I often marvel at the fact that I now live in a science fiction world. At least, a lot of things that are now everyday occurrences would have seemed very futuristic just a few years ago. This phenomenon is manifest wherever I look. Just staring at the screen, as I write this text, is an obvious example. But communication is the most amazing area of advancement. With a little box in my pocket, I can talk to just about anyone on the planet, [almost] regardless of where I and they are located. This is straight out of Star Trek.
So, with all this technology, communication should be smoother and just generally better nowadays. But that is not the whole story …
In the distant past, it was simple. If you wished to communicate something to someone, you went to them and spoke with them [or delegated the job to someone else]. Then with the advent of mail services for everyone, writing a letter was an option. Then there was the phone and telegrams and, latterly, fax. These options served us well, but the Internet and other modern technology have increased our options enormously.
With such a wide choice, people tend to select the wrong communications medium. They might phone [and interrupt someone] to convey a simple, non-urgent piece of information, when email would be better. Or they might try to chat via email, when a messaging service or phone or even face-to-face might be much better. It is a question of choosing the right tool for the job. But, even with some thought, it can still go wrong.
My wife, Libby, and I obviously communicate in person and we sometimes talk on the phone. We also use a number of other services: email, text messaging, Facebook Messenger and WhatsApp. Between one another, we tend to eschew all the other options: Twitter, LinkedIn, Instagram, SnapChat, Skype, FaceTime, iMessage, the list goes on …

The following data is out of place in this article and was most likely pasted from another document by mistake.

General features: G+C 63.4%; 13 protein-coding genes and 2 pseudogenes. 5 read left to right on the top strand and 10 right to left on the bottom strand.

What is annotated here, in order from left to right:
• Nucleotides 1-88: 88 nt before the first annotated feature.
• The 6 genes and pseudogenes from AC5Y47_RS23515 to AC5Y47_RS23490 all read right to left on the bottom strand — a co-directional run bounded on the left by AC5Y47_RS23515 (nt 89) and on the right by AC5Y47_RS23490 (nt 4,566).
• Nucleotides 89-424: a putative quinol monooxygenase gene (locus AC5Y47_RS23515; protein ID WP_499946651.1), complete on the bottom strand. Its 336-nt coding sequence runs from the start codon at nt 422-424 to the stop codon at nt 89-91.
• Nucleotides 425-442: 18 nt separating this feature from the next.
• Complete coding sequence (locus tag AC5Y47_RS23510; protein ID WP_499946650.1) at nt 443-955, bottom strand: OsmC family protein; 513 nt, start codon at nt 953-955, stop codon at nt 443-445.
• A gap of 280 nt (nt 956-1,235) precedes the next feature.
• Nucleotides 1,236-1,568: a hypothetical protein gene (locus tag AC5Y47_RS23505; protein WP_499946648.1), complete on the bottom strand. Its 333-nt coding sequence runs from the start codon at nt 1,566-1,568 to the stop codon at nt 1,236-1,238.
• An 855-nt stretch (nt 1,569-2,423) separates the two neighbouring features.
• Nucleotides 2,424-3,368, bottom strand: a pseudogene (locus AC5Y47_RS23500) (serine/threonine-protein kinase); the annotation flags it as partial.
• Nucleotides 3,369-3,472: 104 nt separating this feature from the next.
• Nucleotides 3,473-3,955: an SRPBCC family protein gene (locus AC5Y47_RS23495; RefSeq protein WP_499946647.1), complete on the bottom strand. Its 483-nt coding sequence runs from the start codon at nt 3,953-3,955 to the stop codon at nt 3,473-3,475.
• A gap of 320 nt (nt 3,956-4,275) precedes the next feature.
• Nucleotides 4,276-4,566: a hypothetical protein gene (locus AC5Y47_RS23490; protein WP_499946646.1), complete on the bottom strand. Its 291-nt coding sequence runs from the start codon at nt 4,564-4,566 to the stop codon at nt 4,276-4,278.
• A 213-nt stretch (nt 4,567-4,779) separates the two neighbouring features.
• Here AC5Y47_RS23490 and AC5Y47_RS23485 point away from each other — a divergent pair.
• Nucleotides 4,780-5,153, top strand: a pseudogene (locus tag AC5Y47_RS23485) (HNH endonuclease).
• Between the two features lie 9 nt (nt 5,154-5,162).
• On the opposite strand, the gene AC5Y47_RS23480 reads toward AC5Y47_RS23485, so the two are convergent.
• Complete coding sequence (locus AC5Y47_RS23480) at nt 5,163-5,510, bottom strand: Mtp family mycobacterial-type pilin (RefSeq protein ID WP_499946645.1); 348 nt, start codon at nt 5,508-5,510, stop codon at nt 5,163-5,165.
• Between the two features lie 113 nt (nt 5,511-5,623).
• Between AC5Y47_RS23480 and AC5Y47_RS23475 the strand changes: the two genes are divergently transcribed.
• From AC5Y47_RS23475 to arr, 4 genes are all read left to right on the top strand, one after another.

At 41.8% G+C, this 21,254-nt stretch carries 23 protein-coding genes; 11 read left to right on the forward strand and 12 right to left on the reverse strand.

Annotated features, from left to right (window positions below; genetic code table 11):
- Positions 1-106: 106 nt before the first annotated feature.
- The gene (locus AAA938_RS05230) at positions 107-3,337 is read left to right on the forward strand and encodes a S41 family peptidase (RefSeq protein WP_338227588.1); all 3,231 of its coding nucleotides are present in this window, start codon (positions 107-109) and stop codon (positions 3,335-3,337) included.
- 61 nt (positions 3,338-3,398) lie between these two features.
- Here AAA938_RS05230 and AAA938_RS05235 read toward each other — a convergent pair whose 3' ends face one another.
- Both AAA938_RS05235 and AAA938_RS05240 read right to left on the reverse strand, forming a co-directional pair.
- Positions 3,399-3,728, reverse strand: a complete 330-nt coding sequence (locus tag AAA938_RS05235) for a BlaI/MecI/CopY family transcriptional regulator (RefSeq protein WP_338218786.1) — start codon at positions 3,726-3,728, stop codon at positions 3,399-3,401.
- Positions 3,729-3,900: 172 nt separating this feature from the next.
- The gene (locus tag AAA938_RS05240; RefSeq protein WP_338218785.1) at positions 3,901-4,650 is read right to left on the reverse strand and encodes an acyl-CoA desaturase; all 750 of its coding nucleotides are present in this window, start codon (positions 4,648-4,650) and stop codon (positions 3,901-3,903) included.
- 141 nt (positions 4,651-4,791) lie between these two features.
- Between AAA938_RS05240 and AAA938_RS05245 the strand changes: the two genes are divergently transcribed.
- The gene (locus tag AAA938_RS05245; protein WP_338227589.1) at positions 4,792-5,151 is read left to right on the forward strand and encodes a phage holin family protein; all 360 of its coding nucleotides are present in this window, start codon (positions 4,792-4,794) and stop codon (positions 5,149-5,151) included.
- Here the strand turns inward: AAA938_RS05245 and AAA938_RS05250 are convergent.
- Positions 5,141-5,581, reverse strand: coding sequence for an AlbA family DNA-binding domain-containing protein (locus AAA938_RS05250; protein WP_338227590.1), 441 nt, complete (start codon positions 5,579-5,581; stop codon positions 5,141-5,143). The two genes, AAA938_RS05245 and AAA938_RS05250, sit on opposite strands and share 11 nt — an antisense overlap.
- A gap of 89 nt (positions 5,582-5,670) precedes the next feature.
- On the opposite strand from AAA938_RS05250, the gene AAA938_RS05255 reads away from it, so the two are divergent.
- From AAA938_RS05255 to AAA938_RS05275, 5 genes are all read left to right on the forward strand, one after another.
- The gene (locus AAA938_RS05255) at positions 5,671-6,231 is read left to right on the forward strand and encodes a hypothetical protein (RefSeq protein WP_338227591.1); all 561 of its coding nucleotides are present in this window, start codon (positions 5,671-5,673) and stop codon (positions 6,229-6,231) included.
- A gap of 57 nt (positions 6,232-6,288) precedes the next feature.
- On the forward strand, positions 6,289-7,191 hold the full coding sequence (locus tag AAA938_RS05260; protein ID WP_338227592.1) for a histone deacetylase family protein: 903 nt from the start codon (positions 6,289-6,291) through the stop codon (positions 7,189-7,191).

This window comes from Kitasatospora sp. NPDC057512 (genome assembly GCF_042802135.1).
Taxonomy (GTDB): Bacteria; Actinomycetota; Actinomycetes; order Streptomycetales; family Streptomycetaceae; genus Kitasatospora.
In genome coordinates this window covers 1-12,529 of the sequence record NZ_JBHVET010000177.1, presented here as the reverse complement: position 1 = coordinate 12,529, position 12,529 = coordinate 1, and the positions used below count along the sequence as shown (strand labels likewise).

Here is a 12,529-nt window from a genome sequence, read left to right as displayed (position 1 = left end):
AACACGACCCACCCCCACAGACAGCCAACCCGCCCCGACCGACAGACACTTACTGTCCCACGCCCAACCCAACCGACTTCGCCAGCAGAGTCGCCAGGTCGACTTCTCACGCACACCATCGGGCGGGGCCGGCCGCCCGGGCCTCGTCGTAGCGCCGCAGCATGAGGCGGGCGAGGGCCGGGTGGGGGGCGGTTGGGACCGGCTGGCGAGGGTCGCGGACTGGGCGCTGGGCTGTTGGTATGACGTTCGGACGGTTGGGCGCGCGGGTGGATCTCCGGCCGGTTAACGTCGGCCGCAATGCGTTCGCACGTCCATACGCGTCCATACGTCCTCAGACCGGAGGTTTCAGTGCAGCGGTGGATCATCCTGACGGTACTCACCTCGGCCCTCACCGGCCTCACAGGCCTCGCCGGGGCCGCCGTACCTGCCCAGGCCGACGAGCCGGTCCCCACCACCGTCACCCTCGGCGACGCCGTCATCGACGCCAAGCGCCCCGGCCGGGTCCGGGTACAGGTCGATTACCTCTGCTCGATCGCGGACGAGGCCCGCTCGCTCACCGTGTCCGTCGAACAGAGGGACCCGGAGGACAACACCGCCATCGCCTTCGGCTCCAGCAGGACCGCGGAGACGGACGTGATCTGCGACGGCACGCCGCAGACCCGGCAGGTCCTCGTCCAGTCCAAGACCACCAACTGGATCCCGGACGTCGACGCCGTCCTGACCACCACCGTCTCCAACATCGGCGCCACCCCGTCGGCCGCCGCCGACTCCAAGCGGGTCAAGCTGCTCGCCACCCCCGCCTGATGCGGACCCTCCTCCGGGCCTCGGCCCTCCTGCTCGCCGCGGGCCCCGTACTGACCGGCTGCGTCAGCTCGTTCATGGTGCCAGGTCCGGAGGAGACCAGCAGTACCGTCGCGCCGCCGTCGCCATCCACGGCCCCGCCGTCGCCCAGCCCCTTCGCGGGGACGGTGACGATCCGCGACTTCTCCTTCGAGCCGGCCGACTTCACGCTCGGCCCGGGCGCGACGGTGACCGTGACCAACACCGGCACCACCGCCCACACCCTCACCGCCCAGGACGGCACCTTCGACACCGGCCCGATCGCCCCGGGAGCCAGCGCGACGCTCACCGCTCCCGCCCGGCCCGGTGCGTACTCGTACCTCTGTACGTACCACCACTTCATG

A big challenge is that, even with careful thought about using these technologies, we sometimes fail to communicate. A few days ago, Libby told me that she had sent me the details of a venue. I asked which medium she had used to send this information and she could not remember. It was less trouble for her to send it again than for me to trawl through the four options. If we had used other services too, the searching time would escalate. It gets even worse when one of these services fails. Yesterday, for example, Libby was going to be a little late home from work and she sent me a message via WhatsApp. I received the message, but there was no notification on my phone. It does seem slightly hit and miss. I also observe that WhatsApp notifications do not comply with Apple’s iOS 10 standards, which can make them annoying. [Not marked as “read” if the notification is opened directly.]
I have a feeling of déjà vu. Going back 10+ years, many people, that I know, found that a very quick alternative to email was available via various messenger services. Yahoo IM, Microsoft’s MSN and a slew of others were freely available. They worked well [on Windows], but we were challenged by the number of options. Running 3 or more messaging apps seemed a little cumbersome. The solution appeared in the form of apps that consolidated several messaging services in a single window.
Somehow, none of these messaging services seemed to survive the transition to a world of smart phones and tablets. They were replaced by the likes of WhatsApp. Oddly, these newer, fashionable services offer almost nothing that the 10+ year old messaging services did not provide. I guess that is progress. However, we have the problem of the multiplicity, as I described earlier. What is needed is a new app/service that can consolidate all the social networking streams into one place. To me, this just sounds like a coding challenge.
Anyone who has read The Circle or seen the movie will know that such a consolidation might have “unforeseen consequences” …
- Video blog about RTOS mailboxes and queues
- My iPhone goes walkabout [and then comes home]
- Passing data between RTOS tasks
- Video blog about compiler optimization magic
- Communication breakdown
- Embedded software article: RTOS Revealed #10
- Festival philosophy
- Designing power management software for embedded systems
- Choose your weapons – options for debugging
- Dissatisfaction, customer service and surprises